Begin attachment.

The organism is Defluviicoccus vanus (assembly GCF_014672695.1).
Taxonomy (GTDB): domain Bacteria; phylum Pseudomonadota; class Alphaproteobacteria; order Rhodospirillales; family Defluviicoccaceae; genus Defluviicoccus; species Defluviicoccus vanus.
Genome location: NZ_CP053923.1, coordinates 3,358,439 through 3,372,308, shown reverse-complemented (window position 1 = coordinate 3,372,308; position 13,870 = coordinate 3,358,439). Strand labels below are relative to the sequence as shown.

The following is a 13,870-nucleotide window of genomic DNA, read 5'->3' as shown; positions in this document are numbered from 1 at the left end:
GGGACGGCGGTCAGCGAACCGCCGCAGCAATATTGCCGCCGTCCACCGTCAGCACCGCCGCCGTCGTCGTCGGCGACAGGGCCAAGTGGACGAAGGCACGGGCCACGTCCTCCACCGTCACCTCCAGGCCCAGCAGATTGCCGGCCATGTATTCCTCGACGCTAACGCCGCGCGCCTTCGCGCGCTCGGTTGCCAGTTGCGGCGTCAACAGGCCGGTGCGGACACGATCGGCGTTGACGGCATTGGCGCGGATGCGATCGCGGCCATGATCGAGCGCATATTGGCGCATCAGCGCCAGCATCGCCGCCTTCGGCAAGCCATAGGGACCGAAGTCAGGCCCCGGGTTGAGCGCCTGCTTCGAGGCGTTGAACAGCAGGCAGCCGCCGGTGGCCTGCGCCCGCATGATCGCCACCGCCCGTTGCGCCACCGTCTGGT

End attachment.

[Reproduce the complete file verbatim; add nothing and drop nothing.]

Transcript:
The organism is Defluviicoccus vanus (assembly GCF_014672695.1).
Taxonomy (GTDB): domain Bacteria; phylum Pseudomonadota; class Alphaproteobacteria; order Rhodospirillales; family Defluviicoccaceae; genus Defluviicoccus; species Defluviicoccus vanus.
Genome location: NZ_CP053923.1, coordinates 3,358,439 through 3,372,308, shown reverse-complemented (window position 1 = coordinate 3,372,308; position 13,870 = coordinate 3,358,439). Strand labels below are relative to the sequence as shown.

The following is a 13,870-nucleotide window of genomic DNA, read 5'->3' as shown; positions in this document are numbered from 1 at the left end:
GGGACGGCGGTCAGCGAACCGCCGCAGCAATATTGCCGCCGTCCACCGTCAGCACCGCCGCCGTCGTCGTCGGCGACAGGGCCAAGTGGACGAAGGCACGGGCCACGTCCTCCACCGTCACCTCCAGGCCCAGCAGATTGCCGGCCATGTATTCCTCGACGCTAACGCCGCGCGCCTTCGCGCGCTCGGTTGCCAGTTGCGGCGTCAACAGGCCGGTGCGGACACGATCGGCGTTGACGGCATTGGCGCGGATGCGATCGCGGCCATGATCGAGCGCATATTGGCGCATCAGCGCCAGCATCGCCGCCTTCGGCAAGCCATAGGGACCGAAGTCAGGCCCCGGGTTGAGCGCCTGCTTCGAGGCGTTGAACAGCAGGCAGCCGCCGGTGGCCTGCGCCCGCATGATCGCCACCGCCCGTTGCGCCACCGTCTGGT